Impeller 131 is configured to drive an axial flow of blood into a chamber disposed axially downstream of the impeller such as chamber 115 shown in FIG. 1. In a particular embodiment as seen in FIG. 2, the impeller may have a hub 135 configured to support the impeller atop a shaft 121, the hub being aligned with the axis of rotation 137 and the central opening 114. In some cases, the hub 135 may include a bearing surface for supporting the hub atop the shaft, or an element 140 having a bearing surface can be interposed between the hub and the shaft. Thus, in one embodiment, a bearing element 140 is in form of a spherical ball bearing and have a spherical surface. Shaft 121 extending through the central opening 114 may have a socket at an end thereof which is configured to receive a surface of the bearing element 140. While the pump is rotating, the ball bearing may spin as well, such that blood is drawn into the space between the socket and the ball bearing by the relative lower pressure created by the curved bearing surface. Alternatively, the bearing element 140 can be fixed to hub.

In other embodiments, the bearing surface may have a shape such as a surface of revolution about the rotational axis 137 of the impeller. In one example, the bearing surface may have a truncated spherical shape, or in other examples, a truncated spheroidal or ellipsoidal shape.

The impeller may have fluid driving surfaces such as blades, fluid channels, etc., for driving a primary flow of the fluid along the exterior of the impeller into a space beyond the peripheral edge of the base. For example, as seen in FIG. 2, the impeller may have two fluid propulsion blades, arms 132 a and 132 b, which extend from the hub 135 to connection points 133 at an exterior surface of the impeller 131 for driving a primary flow of the fluid, e.g., blood, along the exterior surface to a region beyond a peripheral edge 139 of the impeller such as the region of chamber 115 downstream of the impeller. Washout area 113 comprises an opening between the hub 135 and arms 132 a and 132 b as shown.

As further seen in FIG. 2, a gap 112 is provided between a bottom surface 138 at a base of the impeller 131 and a surface 122 juxtaposed therewith, such as a surface of a housing of an impeller drive mechanism 120 (FIG. 1). The impeller 131 can be configured to draw a secondary flow of the fluid from a region exterior to the impeller into washout area 113, then into the central opening 114 and then downstream along a surface of the shaft 121 within opening, and finally along the bottom surface 138 of the base outwardly through gap 112 into a region disposed beyond the peripheral edge 139. This downstream secondary flow adds to the overall downstream flow of the pump. The downstream secondary flow passing through the washout area 113 and downwardly into the opening 114 can improve washing of the bearing surface 140 provided between the shaft 121 and hub 135. In this way, lubrication can be improved at the junction between the bearing surface and the receiving socket. The downstream secondary flow may also aid in preventing stagnation of the blood, decreasing risk of thrombi or emboli.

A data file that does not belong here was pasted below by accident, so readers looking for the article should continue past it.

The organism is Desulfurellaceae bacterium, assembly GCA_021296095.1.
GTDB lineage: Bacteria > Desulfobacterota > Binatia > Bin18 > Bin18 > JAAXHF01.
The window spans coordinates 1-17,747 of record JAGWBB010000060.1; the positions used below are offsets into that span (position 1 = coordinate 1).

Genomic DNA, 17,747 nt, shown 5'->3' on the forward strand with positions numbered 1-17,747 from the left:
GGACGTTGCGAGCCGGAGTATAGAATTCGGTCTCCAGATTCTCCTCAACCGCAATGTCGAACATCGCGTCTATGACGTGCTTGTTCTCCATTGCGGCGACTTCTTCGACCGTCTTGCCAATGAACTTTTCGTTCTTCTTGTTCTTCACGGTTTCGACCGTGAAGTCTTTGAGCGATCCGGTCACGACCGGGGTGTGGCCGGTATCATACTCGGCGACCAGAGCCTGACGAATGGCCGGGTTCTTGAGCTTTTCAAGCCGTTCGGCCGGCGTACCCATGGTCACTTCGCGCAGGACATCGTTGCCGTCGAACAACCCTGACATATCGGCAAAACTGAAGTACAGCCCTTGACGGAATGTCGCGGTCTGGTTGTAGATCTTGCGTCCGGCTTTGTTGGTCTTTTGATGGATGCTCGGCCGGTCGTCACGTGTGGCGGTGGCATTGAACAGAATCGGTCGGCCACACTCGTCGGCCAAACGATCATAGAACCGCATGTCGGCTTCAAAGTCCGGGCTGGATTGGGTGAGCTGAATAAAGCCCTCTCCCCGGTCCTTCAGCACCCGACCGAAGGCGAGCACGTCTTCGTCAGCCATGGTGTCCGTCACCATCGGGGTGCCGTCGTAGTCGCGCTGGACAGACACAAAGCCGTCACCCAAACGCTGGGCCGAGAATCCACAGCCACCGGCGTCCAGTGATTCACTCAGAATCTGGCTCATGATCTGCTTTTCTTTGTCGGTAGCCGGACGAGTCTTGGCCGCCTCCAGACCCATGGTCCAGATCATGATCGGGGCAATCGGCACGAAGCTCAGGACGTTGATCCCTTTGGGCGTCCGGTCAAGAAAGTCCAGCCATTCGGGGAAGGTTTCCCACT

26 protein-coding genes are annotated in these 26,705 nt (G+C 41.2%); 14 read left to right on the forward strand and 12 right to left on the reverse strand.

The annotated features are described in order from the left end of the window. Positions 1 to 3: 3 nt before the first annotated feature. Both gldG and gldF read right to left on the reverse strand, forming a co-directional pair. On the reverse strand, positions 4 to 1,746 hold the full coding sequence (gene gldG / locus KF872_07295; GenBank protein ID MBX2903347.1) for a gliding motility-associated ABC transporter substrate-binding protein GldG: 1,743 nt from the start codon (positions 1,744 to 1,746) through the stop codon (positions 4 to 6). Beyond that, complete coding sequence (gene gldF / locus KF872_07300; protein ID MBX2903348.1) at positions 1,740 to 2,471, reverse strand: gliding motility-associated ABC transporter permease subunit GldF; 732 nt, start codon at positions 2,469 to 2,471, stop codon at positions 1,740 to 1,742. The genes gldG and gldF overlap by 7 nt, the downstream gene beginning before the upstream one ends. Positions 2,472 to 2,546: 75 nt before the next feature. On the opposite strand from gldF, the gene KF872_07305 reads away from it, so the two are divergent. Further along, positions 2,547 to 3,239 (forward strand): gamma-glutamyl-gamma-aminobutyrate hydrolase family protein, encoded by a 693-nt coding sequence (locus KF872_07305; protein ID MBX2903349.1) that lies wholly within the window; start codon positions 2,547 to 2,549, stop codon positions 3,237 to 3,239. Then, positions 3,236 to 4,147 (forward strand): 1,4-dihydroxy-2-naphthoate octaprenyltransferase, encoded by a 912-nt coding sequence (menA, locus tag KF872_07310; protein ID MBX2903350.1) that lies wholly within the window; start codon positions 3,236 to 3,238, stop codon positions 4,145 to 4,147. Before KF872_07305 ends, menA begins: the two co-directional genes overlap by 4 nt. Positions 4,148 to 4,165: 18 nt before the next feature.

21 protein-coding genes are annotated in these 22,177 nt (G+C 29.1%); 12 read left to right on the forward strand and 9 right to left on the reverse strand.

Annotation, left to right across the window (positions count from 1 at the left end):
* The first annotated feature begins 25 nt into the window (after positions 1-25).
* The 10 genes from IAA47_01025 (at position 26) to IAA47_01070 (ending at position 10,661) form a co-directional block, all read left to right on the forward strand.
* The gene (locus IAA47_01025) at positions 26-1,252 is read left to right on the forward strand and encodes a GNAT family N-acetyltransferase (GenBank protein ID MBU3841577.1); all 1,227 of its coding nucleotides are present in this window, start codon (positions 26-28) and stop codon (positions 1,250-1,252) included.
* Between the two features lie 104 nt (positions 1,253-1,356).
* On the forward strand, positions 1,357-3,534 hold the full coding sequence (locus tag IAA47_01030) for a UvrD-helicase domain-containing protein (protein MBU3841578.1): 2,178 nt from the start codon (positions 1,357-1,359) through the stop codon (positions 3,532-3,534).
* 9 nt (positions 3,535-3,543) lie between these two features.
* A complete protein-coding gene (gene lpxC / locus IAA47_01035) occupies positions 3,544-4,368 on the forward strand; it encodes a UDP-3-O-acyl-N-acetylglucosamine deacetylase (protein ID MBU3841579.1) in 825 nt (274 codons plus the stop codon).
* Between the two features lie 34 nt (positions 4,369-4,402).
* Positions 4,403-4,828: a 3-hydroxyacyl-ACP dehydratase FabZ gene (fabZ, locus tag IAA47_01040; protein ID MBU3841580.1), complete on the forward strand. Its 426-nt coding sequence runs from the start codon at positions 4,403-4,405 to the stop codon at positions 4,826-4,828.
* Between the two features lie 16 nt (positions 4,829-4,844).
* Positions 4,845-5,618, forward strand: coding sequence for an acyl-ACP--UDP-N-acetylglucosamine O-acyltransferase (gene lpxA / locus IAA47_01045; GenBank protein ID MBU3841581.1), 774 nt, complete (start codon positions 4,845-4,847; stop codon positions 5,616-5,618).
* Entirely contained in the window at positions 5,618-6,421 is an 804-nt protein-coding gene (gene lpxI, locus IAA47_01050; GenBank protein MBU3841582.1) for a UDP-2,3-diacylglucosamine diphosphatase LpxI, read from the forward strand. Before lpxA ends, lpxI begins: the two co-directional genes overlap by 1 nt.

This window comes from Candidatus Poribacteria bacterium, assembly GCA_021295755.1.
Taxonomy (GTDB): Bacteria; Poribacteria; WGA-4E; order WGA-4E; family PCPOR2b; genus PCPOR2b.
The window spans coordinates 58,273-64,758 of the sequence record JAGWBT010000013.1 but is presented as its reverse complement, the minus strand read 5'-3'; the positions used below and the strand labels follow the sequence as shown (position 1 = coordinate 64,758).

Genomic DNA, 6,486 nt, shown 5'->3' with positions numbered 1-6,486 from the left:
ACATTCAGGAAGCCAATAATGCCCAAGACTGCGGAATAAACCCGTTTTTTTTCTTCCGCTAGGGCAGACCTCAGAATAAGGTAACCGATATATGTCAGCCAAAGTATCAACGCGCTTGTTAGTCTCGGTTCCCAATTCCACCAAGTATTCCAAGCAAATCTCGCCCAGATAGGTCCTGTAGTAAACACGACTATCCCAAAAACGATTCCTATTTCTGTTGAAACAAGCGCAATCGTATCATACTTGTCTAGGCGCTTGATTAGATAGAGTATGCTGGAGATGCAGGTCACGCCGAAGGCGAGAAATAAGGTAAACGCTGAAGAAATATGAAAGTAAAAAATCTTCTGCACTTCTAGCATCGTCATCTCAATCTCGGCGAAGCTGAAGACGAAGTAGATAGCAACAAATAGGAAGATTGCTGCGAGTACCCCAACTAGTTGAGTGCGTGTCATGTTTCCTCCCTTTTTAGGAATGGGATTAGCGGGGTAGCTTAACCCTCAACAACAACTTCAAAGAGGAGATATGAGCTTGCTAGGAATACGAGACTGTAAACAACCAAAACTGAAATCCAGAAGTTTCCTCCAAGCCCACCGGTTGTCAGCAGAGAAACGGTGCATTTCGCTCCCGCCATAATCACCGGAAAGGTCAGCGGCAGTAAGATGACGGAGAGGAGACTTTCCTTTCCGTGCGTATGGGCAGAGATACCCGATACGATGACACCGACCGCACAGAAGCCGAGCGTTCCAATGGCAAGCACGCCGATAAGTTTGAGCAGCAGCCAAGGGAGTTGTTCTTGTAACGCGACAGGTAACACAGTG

In one example, the downstream secondary flow measured in units of fluid volume per time, may range between two percent and 30 percent of the primary flow driven by the impeller. In another example, the secondary flow rate may range between five and 25 percent of the primary flow rate. In yet another example, the secondary flow rate may range between 10 and 20 percent of the primary flow rate.

As further seen in FIG. 2, the impeller may have a unitary structure in which a body of the impeller can be constructed of a single monolithic piece of metal, which may include, inter alia, a ferro-magnetic or platinum cobalt alloy where arms 132 a, 132 b are shown connecting the hub 135 with integral portions of the base of the impeller. In one embodiment, the impeller 131 can be made entirely of a ferro-magnetic material and may have permanently magnetized areas therein which defines poles 154. In this case, the impeller may operate as a rotor driven by a rotating magnetic field produced by motor 120. Alternatively, the impeller can be constructed of a combination of metals and elements such as magnets which can be embedded in the structure. In one example, arms 132 a, 132 b can be attached by welding, brazing, or other appropriate attachment technique. As seen in FIG. 2, the hub 135 and bearing surface 140 can be displaced upwardly away from an entrance 111 to central opening 114 in a direction of the axis 137 to provide easy entry to washout area 113. Entrance 111 to the opening defines a nonplanar arcuate edge of the body. For example, the entrance 111 to the opening is heart-shaped in cross-section. As further seen in FIG. 2, the entrance 111 to the opening may define troughs between the arms 132 a and 132 b of the impeller which extend downwardly towards the downstream end of the impeller. In addition, the entrance 111 may extend upstream and define an edge which extends in a direction of an edge of the arm 132 a or 132 b adjacent thereto.